SUMMER CATALOGUE OUT NOW: VIEW

Close Notification

Your cart does not contain any items

He Runs, She Runs

Why Gender Stereotypes Do Not Harm Women Candidates

Deborah Jordan Brooks

$52.99

Paperback

We can order this in for you
How long will it take?

QTY:

Princeton University Press
21 July 2013
Gender studies: women; Elections & referenda; Public opinion & polls
While there are far more women in public office today than in previous eras, women are still vastly underrepresented in this area relative to men. Conventional wisdom suggests that a key reason is because female candidates start out at a disadvantage with the public, compared to male candidates, and then face higher standards for their behavior and
By:   Deborah Jordan Brooks
Imprint:   Princeton University Press
Country of Publication:   United States
Dimensions:   Height: 235mm,  Width: 152mm,  Spine: 15mm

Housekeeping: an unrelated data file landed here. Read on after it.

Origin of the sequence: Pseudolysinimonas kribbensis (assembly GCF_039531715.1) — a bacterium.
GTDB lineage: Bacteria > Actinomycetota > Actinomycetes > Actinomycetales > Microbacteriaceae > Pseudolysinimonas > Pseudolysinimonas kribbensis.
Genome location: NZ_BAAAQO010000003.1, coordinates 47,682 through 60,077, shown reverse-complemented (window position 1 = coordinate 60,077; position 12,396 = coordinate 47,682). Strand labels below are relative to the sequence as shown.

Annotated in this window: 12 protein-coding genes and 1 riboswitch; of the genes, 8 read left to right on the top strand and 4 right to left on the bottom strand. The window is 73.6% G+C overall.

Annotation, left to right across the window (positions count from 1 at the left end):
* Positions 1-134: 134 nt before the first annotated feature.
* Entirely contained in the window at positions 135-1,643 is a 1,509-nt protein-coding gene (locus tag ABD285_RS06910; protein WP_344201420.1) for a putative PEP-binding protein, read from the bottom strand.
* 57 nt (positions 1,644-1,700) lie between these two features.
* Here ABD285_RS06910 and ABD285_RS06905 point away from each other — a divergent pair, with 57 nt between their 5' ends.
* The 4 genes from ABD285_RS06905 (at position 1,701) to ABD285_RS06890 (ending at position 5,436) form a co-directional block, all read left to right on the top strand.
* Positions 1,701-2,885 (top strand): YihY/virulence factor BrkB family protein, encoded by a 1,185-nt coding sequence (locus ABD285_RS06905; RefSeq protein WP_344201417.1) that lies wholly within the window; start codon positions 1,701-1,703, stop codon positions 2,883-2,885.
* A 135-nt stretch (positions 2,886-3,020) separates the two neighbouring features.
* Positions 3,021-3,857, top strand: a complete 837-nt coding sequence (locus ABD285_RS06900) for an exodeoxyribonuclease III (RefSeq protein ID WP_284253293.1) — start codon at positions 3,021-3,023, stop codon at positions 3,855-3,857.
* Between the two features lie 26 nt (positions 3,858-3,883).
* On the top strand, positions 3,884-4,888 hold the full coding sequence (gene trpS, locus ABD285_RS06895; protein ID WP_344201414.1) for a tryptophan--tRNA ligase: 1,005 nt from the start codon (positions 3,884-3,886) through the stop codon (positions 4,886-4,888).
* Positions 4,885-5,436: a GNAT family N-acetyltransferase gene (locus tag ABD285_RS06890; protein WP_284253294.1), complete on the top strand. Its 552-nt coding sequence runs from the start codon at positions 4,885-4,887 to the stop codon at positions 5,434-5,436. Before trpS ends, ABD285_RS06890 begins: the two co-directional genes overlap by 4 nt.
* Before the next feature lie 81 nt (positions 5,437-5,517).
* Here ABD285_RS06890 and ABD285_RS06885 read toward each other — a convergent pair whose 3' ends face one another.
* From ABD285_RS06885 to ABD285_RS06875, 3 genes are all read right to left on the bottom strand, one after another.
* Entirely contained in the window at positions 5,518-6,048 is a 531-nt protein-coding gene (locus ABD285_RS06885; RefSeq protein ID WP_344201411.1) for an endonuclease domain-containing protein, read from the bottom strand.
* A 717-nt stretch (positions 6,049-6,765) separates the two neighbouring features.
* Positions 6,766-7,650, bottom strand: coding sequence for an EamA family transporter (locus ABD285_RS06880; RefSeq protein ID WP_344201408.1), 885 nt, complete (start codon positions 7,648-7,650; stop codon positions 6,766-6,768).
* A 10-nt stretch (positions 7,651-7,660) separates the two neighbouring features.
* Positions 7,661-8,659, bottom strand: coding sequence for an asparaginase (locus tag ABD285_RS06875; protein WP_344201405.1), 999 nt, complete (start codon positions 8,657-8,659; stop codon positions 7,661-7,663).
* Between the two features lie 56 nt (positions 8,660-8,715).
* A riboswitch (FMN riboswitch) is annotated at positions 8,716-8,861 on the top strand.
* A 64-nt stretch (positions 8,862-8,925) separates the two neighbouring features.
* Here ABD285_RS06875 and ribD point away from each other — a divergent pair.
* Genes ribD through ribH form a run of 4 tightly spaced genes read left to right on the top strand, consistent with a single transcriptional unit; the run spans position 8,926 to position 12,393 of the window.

Weight:   340g
ISBN:   9780691153421
ISBN 10:   0691153426
Pages:   240
Publication Date:   21 July 2013
Audience:   College/higher education ,  Professional and scholarly ,  Primary ,  Undergraduate
Format:   Paperback
Publisher's Status:   Active

Deborah Jordan Brooks is associate professor of government at Dartmouth College. Previously, she was a senior research director at the Gallup Organization.

Reviews for He Runs, She Runs: Why Gender Stereotypes Do Not Harm Women Candidates

Winner of the 2014 Victoria Schuck Award, American Political Science Association Winner of the 2014 David O. Sears Book Award, International Society of Political Psychology Brooks argues that women candidates are not harmed by gender stereotypes, a position that challenges much of the conventional wisdom explaining why women candidates lose to male opponents. The book begins by outlining the accepted theories on why gender matters in political campaigns. The concise review is a nice summary of this body of research. --Choice


  • Winner of American Political Science Association: Victoria Schuck Award 2014
  • Winner of American Political Science Association: Victoria Schuck Award 2014.
  • Winner of David O. Sears Book Award, International Society of Political Psychology 2014
  • Winner of Victoria Schuck Award, American Political Science Association 2014

See Also